Drones are showing up everywhere. Amazon wants to use them to deliver packages. Military personnel use drones for surveillance and to target insurgents and scientists use drones to monitor animals and the environment. But because drones are computer-controlled, they’re vulnerable to hacking, and now one researcher has demonstrated how easy it is.
Samy Kamkar, an entrepreneur and hacker best known for publicizing the location tracking of iPhones and Android devices, posted a video online in which he shows how to modify a Parrot AR Drone so that it can pick up the signals sent to other drones in the area, cut them off from their owners and hijack their functions.
Building a hijacking drone is pretty simple and inexpensive. All one needs is a Wi-Fi radio from Alfa, a Raspberry Pi computer with a battery pack and a USB-connected wireless chip — all available for purchase online. The cost for the hardware, including the drone, is less than $400 and the software Kamkar developed, called SkyJack, is free and available here.
A SkyJacking drone buzzes around an area and uses its Wi-Fi radio to seek out and listen in on local networks broadcast in the area. When it finds one that’s communicating with a drone, the software inserts data packets into the networks, essentially reprogramming the drone to cut it off from its controller and redirect it to listen to Kamkar’s controller. As part of demonstration, Kamkar tested this function with a few of his own drone, showing that the hijacked drone essentially becomes a zombie under Kamkar’s control.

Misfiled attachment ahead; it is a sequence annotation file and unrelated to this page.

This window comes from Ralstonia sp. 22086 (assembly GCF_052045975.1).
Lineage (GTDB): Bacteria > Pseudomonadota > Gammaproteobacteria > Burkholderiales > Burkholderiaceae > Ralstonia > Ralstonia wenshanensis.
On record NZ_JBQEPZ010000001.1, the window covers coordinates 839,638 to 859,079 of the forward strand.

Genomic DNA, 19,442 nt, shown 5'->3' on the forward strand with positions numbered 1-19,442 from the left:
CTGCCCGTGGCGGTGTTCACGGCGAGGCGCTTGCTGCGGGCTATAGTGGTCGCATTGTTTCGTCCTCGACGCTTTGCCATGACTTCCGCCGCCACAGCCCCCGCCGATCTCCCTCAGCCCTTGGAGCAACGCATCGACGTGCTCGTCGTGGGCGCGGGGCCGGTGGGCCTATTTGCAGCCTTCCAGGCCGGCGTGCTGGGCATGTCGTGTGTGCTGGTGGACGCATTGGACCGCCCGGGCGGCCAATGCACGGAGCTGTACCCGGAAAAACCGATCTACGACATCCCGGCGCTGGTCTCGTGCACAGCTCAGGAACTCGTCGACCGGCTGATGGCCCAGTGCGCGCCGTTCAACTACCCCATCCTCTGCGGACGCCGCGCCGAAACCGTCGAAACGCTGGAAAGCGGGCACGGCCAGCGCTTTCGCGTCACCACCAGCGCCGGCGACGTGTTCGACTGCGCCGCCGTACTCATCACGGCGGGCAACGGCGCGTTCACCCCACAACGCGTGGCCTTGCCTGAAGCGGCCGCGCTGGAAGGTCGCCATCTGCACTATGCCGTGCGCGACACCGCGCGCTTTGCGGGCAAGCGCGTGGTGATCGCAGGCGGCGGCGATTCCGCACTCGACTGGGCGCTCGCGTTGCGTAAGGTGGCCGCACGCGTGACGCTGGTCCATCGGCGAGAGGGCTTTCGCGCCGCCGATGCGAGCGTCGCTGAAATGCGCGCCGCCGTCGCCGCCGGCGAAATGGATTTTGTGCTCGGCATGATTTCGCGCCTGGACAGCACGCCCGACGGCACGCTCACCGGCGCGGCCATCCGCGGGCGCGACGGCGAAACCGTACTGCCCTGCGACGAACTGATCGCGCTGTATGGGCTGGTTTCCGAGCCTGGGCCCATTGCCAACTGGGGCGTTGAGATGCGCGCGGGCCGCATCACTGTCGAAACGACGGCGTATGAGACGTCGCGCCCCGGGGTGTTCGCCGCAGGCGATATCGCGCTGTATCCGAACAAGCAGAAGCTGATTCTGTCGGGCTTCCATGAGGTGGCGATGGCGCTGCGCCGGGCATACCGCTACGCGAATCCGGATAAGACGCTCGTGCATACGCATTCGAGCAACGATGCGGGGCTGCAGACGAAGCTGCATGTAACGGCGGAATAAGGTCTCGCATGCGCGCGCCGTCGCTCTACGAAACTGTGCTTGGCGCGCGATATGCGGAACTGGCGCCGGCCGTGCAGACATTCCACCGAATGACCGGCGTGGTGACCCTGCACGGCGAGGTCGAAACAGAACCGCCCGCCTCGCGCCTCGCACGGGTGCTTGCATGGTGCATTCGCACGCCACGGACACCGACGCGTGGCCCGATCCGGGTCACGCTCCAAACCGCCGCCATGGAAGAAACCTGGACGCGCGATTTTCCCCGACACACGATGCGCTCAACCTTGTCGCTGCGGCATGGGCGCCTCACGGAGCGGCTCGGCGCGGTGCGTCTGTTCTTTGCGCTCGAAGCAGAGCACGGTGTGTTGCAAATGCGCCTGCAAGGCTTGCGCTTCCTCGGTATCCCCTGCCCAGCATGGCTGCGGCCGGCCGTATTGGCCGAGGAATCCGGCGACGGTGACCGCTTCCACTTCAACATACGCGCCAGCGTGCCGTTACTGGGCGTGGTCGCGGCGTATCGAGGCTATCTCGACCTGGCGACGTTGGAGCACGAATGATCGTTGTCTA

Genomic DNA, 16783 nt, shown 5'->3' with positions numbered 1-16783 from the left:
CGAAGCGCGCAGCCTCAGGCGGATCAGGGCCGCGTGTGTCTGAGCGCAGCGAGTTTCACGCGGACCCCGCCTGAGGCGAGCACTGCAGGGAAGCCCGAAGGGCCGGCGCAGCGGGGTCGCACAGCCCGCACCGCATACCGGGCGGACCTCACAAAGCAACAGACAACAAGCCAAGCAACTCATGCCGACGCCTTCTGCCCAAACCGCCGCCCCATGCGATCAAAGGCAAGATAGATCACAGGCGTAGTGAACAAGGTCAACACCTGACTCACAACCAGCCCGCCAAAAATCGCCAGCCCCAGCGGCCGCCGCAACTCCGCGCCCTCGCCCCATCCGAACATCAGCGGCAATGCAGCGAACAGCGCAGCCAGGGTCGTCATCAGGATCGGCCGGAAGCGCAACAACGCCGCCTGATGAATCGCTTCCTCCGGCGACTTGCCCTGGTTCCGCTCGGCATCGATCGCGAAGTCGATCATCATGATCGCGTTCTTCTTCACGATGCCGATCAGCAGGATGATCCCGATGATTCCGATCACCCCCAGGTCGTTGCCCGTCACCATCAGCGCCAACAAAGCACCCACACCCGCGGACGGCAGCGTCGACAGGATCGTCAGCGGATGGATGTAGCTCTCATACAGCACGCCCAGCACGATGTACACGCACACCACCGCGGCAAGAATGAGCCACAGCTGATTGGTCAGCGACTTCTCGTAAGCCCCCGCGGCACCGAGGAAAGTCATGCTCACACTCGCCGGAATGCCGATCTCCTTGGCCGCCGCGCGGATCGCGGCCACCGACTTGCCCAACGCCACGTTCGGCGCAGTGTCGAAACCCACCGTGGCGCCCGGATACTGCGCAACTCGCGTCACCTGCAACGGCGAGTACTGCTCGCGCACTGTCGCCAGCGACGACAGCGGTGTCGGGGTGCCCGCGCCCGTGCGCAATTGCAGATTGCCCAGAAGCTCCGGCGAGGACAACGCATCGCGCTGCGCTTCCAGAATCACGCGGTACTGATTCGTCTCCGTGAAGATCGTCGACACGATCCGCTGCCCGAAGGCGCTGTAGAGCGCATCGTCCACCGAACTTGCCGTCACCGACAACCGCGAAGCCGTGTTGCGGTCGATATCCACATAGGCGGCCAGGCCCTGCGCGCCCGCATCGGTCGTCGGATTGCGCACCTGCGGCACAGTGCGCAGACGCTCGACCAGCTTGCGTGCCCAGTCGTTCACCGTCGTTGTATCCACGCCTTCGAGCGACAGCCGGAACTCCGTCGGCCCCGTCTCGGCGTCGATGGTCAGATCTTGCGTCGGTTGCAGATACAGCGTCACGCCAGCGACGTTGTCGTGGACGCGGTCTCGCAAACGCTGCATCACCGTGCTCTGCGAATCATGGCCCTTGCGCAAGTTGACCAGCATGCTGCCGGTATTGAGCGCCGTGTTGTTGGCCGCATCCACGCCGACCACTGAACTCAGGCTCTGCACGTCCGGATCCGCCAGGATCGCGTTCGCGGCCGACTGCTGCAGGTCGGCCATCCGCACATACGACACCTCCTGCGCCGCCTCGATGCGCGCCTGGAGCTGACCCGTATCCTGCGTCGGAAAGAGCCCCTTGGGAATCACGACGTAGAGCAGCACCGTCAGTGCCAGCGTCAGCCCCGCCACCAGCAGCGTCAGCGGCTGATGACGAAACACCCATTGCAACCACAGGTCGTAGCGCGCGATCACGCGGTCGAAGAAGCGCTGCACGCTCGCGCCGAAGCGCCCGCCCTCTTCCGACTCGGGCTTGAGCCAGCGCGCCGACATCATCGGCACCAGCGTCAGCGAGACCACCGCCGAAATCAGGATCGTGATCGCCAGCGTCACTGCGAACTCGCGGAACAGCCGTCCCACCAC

The other drones were vulnerable in part because Parrot, the company that made them, bought a block of MAC addresses, which identify the wireless computers in their drones. The MAC address uniquely identifies each one — in fact, every computer and mobile device has such an address. But since Kamkar knew the range of the MAC addresses, he said it was relatively easy for the computer on his drone to simply search through those addresses until it found the one for the drone he was trying to hack.
Kamkar’s hack won’t work on drones made by other companies and it won’t enable anyone to take control of a Predator drone used by the military. But it does show that it’s possible in principle to tap into the wireless network that controls drones and that should give the rest of us pause. In 2006, several media outlets reported that Iraqi insurgents had hacked a U.S. drone, intercepted some of its data traffic in a way that allowed them to see the same video feed as the soldiers piloting the aircraft. In 2011, security researchers at the Black Hat conference showed drones can hack cellphone towers.
With just a bit more effort, Kamkar has shown, it’s possible to take over the drone’s control systems as well. Military security for those systems is undoubtedly better than on a toy, but that doesn’t make it invulnerable.
Credit: Wikimedia Commons / Nicolas Halftermeyer